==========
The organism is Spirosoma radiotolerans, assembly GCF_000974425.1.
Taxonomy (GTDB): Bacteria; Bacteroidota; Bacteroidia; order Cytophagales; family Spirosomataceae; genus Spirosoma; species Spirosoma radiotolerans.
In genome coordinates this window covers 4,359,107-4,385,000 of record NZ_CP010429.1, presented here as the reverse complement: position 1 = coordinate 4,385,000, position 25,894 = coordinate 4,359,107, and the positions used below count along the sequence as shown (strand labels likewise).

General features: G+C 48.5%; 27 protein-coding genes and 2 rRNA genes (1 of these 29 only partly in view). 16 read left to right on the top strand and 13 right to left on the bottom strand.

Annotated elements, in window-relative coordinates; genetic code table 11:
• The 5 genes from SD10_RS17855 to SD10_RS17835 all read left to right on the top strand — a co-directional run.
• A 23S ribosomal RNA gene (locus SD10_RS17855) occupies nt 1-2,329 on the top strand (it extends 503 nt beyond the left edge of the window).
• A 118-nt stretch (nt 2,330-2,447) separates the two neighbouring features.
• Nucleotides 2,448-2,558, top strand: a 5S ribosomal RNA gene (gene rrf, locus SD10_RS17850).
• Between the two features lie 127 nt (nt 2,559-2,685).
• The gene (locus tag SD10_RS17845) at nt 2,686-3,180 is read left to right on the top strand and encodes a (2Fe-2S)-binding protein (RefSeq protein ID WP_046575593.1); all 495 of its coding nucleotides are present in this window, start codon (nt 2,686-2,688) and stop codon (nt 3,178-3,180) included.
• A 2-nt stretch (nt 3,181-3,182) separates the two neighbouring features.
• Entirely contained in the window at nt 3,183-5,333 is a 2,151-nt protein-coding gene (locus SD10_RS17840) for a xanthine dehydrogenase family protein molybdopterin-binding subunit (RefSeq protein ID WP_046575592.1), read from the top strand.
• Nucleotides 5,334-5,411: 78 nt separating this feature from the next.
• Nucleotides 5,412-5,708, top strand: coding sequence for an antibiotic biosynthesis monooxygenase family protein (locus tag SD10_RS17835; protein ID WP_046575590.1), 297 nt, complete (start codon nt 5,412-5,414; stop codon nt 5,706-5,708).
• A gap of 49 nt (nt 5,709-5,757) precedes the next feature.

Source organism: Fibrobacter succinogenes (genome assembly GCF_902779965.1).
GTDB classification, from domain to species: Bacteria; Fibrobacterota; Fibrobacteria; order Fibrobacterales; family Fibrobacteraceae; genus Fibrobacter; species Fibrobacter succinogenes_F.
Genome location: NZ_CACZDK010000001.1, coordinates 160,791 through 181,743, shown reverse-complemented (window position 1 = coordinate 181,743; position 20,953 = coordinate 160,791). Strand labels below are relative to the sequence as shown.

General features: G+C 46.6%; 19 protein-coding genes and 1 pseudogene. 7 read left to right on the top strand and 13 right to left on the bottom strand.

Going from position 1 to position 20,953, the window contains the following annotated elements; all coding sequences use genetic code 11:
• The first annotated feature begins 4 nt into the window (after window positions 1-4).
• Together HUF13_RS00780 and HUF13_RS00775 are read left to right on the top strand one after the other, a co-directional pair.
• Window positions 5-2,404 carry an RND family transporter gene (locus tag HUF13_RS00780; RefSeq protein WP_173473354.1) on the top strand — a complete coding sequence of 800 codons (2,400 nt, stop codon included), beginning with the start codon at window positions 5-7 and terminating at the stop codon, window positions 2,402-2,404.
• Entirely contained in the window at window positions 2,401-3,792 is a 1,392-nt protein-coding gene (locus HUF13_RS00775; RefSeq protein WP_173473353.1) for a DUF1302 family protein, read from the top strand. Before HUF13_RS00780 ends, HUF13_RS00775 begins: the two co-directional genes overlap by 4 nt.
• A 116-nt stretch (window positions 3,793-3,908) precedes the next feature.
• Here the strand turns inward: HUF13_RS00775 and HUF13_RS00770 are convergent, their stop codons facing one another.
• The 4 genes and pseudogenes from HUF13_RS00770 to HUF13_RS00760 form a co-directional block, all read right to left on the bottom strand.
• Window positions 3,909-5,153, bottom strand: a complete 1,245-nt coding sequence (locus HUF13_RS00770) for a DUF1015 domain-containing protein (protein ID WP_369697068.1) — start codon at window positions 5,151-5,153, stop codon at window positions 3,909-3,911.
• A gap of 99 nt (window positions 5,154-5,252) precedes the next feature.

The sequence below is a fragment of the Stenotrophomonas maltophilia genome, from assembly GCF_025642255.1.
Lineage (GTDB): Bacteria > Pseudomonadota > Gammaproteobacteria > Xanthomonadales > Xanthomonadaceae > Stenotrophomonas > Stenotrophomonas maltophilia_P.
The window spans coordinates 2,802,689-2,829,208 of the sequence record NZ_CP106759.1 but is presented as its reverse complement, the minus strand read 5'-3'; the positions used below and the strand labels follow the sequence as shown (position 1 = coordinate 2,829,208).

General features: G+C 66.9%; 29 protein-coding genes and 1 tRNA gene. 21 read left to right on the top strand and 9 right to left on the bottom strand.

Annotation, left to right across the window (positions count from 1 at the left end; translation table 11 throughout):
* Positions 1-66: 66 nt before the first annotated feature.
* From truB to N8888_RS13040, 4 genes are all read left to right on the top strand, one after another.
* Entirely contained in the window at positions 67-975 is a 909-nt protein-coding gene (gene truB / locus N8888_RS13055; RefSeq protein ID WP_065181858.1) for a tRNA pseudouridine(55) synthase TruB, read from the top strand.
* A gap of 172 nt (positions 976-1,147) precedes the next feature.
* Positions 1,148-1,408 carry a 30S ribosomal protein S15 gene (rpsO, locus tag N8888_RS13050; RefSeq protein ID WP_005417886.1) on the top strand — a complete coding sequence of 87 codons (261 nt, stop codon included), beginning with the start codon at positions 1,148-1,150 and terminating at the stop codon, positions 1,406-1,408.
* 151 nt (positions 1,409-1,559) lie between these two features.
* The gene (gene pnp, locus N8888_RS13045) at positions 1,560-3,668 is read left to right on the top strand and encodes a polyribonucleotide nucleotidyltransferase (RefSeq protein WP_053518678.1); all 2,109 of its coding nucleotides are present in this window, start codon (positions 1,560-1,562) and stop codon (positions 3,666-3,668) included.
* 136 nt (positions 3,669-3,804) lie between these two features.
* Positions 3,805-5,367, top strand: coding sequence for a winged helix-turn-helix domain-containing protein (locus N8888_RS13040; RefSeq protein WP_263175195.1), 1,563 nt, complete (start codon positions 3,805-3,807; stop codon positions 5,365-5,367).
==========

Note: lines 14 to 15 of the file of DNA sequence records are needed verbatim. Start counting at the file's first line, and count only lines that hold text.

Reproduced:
• Nucleotides 5,334-5,411: 78 nt separating this feature from the next.
• Nucleotides 5,412-5,708, top strand: coding sequence for an antibiotic biosynthesis monooxygenase family protein (locus tag SD10_RS17835; protein ID WP_046575590.1), 297 nt, complete (start codon nt 5,412-5,414; stop codon nt 5,706-5,708).